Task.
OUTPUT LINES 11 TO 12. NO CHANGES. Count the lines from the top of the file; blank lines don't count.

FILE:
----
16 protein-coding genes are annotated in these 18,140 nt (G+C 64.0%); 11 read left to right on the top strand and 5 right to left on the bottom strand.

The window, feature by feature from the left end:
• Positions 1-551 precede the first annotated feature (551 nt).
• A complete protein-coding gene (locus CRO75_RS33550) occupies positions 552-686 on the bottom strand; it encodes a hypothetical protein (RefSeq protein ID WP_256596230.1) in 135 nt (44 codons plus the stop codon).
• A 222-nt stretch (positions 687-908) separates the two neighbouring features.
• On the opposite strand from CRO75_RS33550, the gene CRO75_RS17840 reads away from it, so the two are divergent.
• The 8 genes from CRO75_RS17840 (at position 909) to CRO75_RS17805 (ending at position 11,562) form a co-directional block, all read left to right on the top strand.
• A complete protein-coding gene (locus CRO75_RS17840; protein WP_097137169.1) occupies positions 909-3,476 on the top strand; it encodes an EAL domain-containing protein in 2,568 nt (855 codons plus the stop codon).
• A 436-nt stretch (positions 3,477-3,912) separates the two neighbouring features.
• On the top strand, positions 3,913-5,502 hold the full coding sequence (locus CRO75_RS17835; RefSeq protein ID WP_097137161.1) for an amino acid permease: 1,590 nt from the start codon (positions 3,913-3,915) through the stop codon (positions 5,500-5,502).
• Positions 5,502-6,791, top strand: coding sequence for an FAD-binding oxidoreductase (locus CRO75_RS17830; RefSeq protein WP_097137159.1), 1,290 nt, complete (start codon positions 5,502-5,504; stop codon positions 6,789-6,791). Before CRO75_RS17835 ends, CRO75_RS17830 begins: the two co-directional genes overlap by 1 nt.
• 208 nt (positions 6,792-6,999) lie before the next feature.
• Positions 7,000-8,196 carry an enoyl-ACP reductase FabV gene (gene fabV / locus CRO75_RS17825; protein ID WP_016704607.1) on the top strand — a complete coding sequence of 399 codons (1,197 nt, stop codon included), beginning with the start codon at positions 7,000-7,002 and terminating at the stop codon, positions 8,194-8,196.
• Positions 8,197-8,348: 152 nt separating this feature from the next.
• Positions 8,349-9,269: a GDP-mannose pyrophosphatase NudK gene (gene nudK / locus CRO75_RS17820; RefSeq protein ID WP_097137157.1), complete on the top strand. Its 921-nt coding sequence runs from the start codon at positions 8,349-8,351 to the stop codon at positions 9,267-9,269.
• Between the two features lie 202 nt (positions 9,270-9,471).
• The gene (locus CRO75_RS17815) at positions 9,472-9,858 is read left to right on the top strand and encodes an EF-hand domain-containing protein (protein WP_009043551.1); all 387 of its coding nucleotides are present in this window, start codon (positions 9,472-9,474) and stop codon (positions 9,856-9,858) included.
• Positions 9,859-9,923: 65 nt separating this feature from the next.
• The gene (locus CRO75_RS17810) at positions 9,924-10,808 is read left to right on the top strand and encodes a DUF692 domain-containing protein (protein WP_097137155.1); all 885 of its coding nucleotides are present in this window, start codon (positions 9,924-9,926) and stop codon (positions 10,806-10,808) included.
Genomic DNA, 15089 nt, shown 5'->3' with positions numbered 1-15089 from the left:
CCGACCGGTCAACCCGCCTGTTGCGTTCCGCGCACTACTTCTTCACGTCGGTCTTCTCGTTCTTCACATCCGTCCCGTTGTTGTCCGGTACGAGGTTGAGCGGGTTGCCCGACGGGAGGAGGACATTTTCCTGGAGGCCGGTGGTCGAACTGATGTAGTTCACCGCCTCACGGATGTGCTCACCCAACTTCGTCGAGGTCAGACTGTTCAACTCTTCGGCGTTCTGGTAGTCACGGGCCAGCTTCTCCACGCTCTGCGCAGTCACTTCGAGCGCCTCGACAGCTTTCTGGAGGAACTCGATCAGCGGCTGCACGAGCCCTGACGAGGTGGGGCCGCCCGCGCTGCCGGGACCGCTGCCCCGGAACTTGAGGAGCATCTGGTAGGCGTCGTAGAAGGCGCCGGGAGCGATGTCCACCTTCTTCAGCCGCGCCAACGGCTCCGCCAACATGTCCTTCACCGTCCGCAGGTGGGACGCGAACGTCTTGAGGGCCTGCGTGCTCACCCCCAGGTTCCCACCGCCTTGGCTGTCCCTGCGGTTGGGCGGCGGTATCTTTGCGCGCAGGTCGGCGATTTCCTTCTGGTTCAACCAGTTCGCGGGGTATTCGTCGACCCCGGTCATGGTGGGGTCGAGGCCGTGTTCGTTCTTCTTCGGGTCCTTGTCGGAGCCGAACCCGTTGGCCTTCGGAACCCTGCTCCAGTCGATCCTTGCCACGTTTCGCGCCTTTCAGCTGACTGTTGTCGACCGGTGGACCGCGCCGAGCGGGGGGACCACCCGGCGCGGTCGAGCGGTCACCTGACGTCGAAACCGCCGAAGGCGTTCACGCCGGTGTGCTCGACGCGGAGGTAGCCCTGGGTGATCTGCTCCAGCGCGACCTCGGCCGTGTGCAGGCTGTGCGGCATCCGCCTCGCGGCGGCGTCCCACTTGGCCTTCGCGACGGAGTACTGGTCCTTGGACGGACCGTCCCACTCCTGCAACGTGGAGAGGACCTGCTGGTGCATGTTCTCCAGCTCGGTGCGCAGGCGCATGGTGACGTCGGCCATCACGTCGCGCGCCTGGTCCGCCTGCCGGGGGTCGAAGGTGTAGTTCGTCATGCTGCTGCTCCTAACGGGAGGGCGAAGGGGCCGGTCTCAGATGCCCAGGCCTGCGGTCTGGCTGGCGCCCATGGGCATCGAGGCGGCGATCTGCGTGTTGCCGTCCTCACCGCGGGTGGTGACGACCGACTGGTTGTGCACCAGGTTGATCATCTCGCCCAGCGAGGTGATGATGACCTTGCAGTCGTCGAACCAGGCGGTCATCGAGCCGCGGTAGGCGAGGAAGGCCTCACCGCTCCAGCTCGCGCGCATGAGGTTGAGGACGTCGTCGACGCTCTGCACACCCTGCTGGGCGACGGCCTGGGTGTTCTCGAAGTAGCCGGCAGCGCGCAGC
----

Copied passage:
• Positions 5,502-6,791, top strand: coding sequence for an FAD-binding oxidoreductase (locus CRO75_RS17830; RefSeq protein WP_097137159.1), 1,290 nt, complete (start codon positions 5,502-5,504; stop codon positions 6,789-6,791). Before CRO75_RS17835 ends, CRO75_RS17830 begins: the two co-directional genes overlap by 1 nt.
• 208 nt (positions 6,792-6,999) lie before the next feature.